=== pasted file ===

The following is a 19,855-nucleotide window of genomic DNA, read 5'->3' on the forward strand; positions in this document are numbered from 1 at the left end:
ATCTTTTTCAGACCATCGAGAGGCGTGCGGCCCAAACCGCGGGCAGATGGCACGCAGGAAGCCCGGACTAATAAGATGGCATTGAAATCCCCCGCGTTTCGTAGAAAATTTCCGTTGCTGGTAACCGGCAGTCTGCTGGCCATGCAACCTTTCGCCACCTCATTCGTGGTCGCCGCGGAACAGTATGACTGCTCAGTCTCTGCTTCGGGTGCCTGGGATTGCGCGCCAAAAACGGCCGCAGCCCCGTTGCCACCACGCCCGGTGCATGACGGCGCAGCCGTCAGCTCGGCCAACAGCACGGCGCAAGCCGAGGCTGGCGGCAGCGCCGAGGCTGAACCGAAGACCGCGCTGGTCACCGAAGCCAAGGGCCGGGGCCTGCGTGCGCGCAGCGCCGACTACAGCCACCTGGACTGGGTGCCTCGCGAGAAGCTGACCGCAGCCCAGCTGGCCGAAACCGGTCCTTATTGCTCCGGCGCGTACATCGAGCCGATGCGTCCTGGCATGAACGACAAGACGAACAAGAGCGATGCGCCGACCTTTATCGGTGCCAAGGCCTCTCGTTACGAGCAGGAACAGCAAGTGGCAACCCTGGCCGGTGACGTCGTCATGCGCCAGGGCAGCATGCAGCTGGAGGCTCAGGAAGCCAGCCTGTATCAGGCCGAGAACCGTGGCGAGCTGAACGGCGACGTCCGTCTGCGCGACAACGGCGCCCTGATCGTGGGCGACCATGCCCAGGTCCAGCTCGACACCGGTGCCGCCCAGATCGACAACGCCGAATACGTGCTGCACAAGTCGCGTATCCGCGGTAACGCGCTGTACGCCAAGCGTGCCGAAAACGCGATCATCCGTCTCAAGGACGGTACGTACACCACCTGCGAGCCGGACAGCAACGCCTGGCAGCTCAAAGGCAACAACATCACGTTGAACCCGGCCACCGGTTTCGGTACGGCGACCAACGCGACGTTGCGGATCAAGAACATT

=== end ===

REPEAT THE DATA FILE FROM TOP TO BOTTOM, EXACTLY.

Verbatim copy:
The following is a 19,855-nucleotide window of genomic DNA, read 5'->3' on the forward strand; positions in this document are numbered from 1 at the left end:
ATCTTTTTCAGACCATCGAGAGGCGTGCGGCCCAAACCGCGGGCAGATGGCACGCAGGAAGCCCGGACTAATAAGATGGCATTGAAATCCCCCGCGTTTCGTAGAAAATTTCCGTTGCTGGTAACCGGCAGTCTGCTGGCCATGCAACCTTTCGCCACCTCATTCGTGGTCGCCGCGGAACAGTATGACTGCTCAGTCTCTGCTTCGGGTGCCTGGGATTGCGCGCCAAAAACGGCCGCAGCCCCGTTGCCACCACGCCCGGTGCATGACGGCGCAGCCGTCAGCTCGGCCAACAGCACGGCGCAAGCCGAGGCTGGCGGCAGCGCCGAGGCTGAACCGAAGACCGCGCTGGTCACCGAAGCCAAGGGCCGGGGCCTGCGTGCGCGCAGCGCCGACTACAGCCACCTGGACTGGGTGCCTCGCGAGAAGCTGACCGCAGCCCAGCTGGCCGAAACCGGTCCTTATTGCTCCGGCGCGTACATCGAGCCGATGCGTCCTGGCATGAACGACAAGACGAACAAGAGCGATGCGCCGACCTTTATCGGTGCCAAGGCCTCTCGTTACGAGCAGGAACAGCAAGTGGCAACCCTGGCCGGTGACGTCGTCATGCGCCAGGGCAGCATGCAGCTGGAGGCTCAGGAAGCCAGCCTGTATCAGGCCGAGAACCGTGGCGAGCTGAACGGCGACGTCCGTCTGCGCGACAACGGCGCCCTGATCGTGGGCGACCATGCCCAGGTCCAGCTCGACACCGGTGCCGCCCAGATCGACAACGCCGAATACGTGCTGCACAAGTCGCGTATCCGCGGTAACGCGCTGTACGCCAAGCGTGCCGAAAACGCGATCATCCGTCTCAAGGACGGTACGTACACCACCTGCGAGCCGGACAGCAACGCCTGGCAGCTCAAAGGCAACAACATCACGTTGAACCCGGCCACCGGTTTCGGTACGGCGACCAACGCGACGTTGCGGATCAAGAACATT